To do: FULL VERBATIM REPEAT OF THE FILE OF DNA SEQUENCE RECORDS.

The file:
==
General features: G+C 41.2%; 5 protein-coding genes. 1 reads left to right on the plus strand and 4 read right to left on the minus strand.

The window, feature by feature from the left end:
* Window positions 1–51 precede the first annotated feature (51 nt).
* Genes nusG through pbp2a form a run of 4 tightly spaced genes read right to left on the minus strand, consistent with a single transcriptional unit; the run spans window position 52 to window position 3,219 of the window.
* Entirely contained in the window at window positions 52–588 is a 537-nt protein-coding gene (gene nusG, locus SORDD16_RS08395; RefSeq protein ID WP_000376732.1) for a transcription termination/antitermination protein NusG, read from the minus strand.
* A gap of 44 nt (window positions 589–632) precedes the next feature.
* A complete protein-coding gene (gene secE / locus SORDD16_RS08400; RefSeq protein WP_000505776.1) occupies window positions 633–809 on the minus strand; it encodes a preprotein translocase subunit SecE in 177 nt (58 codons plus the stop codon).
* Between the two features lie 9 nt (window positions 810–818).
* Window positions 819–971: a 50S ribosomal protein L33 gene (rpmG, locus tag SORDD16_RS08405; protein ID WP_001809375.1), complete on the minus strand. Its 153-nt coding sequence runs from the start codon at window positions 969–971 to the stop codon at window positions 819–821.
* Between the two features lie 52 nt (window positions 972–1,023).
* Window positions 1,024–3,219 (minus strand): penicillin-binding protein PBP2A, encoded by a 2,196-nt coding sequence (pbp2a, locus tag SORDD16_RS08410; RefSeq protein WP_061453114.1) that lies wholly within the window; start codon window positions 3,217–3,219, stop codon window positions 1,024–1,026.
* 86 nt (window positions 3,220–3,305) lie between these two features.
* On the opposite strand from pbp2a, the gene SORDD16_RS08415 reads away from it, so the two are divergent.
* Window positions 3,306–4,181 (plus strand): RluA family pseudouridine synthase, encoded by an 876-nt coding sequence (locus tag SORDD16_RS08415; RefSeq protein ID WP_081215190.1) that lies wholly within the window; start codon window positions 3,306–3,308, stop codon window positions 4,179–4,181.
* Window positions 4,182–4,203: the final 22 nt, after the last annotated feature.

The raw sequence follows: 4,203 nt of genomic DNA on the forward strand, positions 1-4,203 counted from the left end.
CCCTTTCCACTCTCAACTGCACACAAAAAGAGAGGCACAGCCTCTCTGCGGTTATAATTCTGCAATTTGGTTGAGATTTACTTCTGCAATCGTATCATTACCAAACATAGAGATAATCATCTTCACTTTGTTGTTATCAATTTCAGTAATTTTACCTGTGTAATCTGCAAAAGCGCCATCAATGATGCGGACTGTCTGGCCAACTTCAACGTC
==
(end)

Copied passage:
General features: G+C 41.2%; 5 protein-coding genes. 1 reads left to right on the plus strand and 4 read right to left on the minus strand.

The window, feature by feature from the left end:
* Window positions 1–51 precede the first annotated feature (51 nt).
* Genes nusG through pbp2a form a run of 4 tightly spaced genes read right to left on the minus strand, consistent with a single transcriptional unit; the run spans window position 52 to window position 3,219 of the window.
* Entirely contained in the window at window positions 52–588 is a 537-nt protein-coding gene (gene nusG, locus SORDD16_RS08395; RefSeq protein ID WP_000376732.1) for a transcription termination/antitermination protein NusG, read from the minus strand.
* A gap of 44 nt (window positions 589–632) precedes the next feature.
* A complete protein-coding gene (gene secE / locus SORDD16_RS08400; RefSeq protein WP_000505776.1) occupies window positions 633–809 on the minus strand; it encodes a preprotein translocase subunit SecE in 177 nt (58 codons plus the stop codon).
* Between the two features lie 9 nt (window positions 810–818).
* Window positions 819–971: a 50S ribosomal protein L33 gene (rpmG, locus tag SORDD16_RS08405; protein ID WP_001809375.1), complete on the minus strand. Its 153-nt coding sequence runs from the start codon at window positions 969–971 to the stop codon at window positions 819–821.
* Between the two features lie 52 nt (window positions 972–1,023).
* Window positions 1,024–3,219 (minus strand): penicillin-binding protein PBP2A, encoded by a 2,196-nt coding sequence (pbp2a, locus tag SORDD16_RS08410; RefSeq protein WP_061453114.1) that lies wholly within the window; start codon window positions 3,217–3,219, stop codon window positions 1,024–1,026.
* 86 nt (window positions 3,220–3,305) lie between these two features.
* On the opposite strand from pbp2a, the gene SORDD16_RS08415 reads away from it, so the two are divergent.
* Window positions 3,306–4,181 (plus strand): RluA family pseudouridine synthase, encoded by an 876-nt coding sequence (locus tag SORDD16_RS08415; RefSeq protein ID WP_081215190.1) that lies wholly within the window; start codon window positions 3,306–3,308, stop codon window positions 4,179–4,181.
* Window positions 4,182–4,203: the final 22 nt, after the last annotated feature.

The raw sequence follows: 4,203 nt of genomic DNA on the forward strand, positions 1-4,203 counted from the left end.
CCCTTTCCACTCTCAACTGCACACAAAAAGAGAGGCACAGCCTCTCTGCGGTTATAATTCTGCAATTTGGTTGAGATTTACTTCTGCAATCGTATCATTACCAAACATAGAGATAATCATCTTCACTTTGTTGTTATCAATTTCAGTAATTTTACCTGTGTAATCTGCAAAAGCGCCATCAATGATGCGGACTGTCTGGCCAACTTCAACGTC